I know what you’re all thinking. “Minister Gabe is reviewing something other than DC!?” …and yes! Like that very old school Bud Light commercial, yes I am.
For those of you long-time followers of God Hates Geeks, you’ll remember from our SDCC Podcast that I mentioned sitting through the Image Comics panel back in July, and there was one project of theirs in particular that caught my attention. (And for those of you who haven’t listened to our podcast, shame on you, and go check that out asap!) It was then where former-Vertigo-editor-turned-Image-Comics-scribe Brandon Montclare (Fear Itself: Fearsome Four), and fan favorite artist Amy Reeder (Madame Xanadu, Batwoman) announced an upcoming comic called Rocket Girl with the most convoluted premise I’d ever heard.
Now stick with me here: DaYoung Johansson, a 15-year old New York cop from 2013, goes back in time to 1986 to stop a corrupted corporation from messing with time travel for their own dirty monopolizing benefit. However, she comes to realize that the 2013 she came from is a timeline that (if she’s successful in stopping the corporation) shouldn’t even exist to begin with, causing this major time paradox. Oh, and did I mention she flies around with a jetpack?
Feel free to read that paragraph a couple of times before we move on. It’s okay, I’ll wait here.
Glad you’re still with me. Back at the Comic-Con panel, Reeder explained that in this timeline, police were so young because as people got older, they were more easily corrupted; thus, kids in their early teens were the perfect age to enforce laws, since their moral compass was typically a little more pure than that of a usually more bitter 40-something year old.
Makes sense…and even if it doesn’t, there’s bound to be more explanation in future issues as to why these teens are even trusted as NYPD, anyway.
So, yesterday the Minister of Detective Comics went ahead, picked up the premiere issue and gave it a read. Forgive me for going into my LCS a little cynical having not read anything from Image before (ah, see — shame on me) — nor a book with a plot this super complicated — but from right from the first page, I couldn’t help but feel jubilated!
Forget all of the overwhelming explanation. This comic does its damnedest at setting up this world slow enough to not lose readers before all the real action begins.
Speaking of action, Amy Reeder’s art does a spectacular job at portraying movement! (And in a comic where your main character is a chick with a rocket strapped to her back, let’s just say.. movement is kind of important!) Excuse the cliché, but every explosion flies off the page! And the fluidity of the Rocket Girl’s jetpack trail is practically motion comics. Reeder’s art is simple enough without panel-crowding; a simplicity that help the scenes move along. One scene that comes to mind depicts R.G. taking down a couple of coppers with swifter maneuvers than her Redskin quarterback counterpart. By completely removing the background, and replacing it with some bright solid colors, the action is emphasized, making the scene feel nearly animated.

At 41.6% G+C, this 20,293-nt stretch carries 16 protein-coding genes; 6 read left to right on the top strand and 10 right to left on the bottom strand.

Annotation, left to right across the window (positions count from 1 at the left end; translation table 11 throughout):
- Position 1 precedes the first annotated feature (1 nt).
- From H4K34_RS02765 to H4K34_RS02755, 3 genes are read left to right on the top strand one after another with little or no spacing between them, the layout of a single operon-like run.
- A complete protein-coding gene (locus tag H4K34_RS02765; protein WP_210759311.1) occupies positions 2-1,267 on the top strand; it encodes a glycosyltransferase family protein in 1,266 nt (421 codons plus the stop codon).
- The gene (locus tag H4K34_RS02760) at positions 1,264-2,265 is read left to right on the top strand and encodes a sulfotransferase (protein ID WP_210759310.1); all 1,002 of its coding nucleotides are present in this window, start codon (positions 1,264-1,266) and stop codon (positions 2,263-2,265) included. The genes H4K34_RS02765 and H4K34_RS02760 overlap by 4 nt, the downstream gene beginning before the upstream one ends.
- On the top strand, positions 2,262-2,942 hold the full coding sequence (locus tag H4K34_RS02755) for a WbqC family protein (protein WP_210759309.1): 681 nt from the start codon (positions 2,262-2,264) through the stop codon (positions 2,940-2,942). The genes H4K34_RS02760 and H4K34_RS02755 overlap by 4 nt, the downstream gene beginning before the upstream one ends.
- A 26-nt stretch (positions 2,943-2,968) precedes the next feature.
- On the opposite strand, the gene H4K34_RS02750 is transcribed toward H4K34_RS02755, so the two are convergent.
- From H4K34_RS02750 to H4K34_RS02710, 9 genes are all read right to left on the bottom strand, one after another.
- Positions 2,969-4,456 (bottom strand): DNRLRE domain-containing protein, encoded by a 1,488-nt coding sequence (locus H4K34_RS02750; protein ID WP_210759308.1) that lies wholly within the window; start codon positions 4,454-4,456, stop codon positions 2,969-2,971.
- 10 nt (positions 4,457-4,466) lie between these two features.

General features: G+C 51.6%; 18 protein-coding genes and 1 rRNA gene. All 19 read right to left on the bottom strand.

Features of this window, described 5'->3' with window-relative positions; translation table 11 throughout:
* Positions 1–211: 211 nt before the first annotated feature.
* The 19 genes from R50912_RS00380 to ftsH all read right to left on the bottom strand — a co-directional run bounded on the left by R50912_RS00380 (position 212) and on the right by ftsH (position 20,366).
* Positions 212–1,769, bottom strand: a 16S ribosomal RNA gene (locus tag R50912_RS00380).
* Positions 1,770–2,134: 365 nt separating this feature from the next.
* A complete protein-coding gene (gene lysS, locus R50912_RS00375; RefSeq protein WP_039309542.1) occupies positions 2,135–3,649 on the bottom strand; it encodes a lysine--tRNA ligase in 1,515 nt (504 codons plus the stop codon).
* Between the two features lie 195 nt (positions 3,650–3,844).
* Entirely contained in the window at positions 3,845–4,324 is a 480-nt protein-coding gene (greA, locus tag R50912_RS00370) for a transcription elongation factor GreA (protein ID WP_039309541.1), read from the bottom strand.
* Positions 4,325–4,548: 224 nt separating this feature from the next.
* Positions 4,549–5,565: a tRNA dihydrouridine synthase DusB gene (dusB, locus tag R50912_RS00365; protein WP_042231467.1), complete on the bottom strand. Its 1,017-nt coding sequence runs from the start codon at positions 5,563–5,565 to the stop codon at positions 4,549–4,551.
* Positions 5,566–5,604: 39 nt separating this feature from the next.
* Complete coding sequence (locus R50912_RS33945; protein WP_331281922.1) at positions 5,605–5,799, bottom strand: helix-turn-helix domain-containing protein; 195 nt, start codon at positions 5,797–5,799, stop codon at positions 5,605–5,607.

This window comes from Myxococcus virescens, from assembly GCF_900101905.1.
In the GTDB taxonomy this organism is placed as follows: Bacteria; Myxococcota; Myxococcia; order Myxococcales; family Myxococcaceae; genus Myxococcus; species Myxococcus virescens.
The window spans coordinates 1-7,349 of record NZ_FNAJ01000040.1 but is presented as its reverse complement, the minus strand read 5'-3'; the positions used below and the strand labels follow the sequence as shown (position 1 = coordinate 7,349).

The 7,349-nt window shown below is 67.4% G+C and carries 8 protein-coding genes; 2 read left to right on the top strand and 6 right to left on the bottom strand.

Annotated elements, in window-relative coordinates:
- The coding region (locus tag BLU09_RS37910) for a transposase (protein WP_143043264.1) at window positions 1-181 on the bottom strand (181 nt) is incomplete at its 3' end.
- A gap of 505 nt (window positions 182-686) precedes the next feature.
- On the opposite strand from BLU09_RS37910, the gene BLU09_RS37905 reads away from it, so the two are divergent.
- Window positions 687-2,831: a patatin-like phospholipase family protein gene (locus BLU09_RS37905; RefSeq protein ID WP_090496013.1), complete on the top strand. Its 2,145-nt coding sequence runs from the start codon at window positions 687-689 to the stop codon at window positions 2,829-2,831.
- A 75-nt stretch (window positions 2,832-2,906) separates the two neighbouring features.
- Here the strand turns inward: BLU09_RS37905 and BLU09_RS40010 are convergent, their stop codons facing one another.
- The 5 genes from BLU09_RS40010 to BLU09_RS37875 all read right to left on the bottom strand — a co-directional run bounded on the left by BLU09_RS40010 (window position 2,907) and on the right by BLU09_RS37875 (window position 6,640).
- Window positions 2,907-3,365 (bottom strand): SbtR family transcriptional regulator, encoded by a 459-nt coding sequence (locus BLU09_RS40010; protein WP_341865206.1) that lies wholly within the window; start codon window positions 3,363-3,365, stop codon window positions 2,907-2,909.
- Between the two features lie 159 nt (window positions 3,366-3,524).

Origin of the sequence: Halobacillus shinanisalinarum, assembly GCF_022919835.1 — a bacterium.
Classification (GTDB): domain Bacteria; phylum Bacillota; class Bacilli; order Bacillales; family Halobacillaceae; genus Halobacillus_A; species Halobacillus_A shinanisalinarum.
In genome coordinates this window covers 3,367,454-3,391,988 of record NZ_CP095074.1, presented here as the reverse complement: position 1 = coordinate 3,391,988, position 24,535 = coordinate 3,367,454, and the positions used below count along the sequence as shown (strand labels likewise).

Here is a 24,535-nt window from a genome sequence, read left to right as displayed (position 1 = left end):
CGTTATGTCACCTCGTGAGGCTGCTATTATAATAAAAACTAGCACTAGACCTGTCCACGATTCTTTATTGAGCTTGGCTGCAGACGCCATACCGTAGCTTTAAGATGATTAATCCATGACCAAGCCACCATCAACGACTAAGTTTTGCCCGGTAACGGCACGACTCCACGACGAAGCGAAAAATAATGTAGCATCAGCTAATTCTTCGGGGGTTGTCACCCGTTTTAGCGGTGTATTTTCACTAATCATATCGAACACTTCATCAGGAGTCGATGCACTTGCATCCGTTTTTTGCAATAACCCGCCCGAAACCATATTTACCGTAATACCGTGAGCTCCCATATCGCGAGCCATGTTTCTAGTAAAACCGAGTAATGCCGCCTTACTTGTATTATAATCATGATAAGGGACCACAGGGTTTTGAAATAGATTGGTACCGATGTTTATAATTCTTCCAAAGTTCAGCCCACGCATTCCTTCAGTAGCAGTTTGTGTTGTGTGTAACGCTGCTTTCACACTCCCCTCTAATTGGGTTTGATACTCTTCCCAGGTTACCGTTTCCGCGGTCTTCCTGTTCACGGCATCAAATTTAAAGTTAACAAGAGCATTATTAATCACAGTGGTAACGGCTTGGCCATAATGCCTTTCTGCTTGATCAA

Even the speech bubbles play a big role. Similar to manga (hi Father McPhail & Sister Sherice!), the speech bubbles are utilized pretty radically in setting the mood of the dialogue. Nothing new to comics, of course; but, in Rocket Girl #1, the script comes in the most random shapes, like little explosions! Even the typical oval-shaped bubbles have a distinct hand-drawn quality to them. There’s a great, disorienting panel where a character is slammed onto his back, and consequently his dialogue is printed upside-down! Reeder is definitely using every aspect of traditional comic book art to really drive this story forward.
For this being the first issue — and having little more on his resume than a Marvel event tie-in — Brandon Montclare does an outstanding job of clearly defining the personality of each character. Some characters only have one or two lines of speech in the entire book, but even with just that, these characters become very relatable very quickly. The dialogue and the facial expressions are very well-coordinated, and really help define each character. Similar to two great actors on a set, there’s a great chemistry between Montclare’s script and Reeder’s art that makes this story a lot of fun.
If nothing else, Rocket Girl is pick-up-and-read explosive fun. Perhaps this Minister’s so used to reading DC’s iconic characters and sweepingly epic event stories, that I forgot what it was like to just pick up a comic for that very simple reason (and not to mention, experience the absence of annoying ads sliced into the pages of the story. Thanks, Image). And, that mere notion comes despite going into it wondering just how in the holy comic hell the creators were gonna pull this crazy story off.
Not only was Rocket Girl pulled off, but it pulled me in and definitely going on my pull-list. Awesome.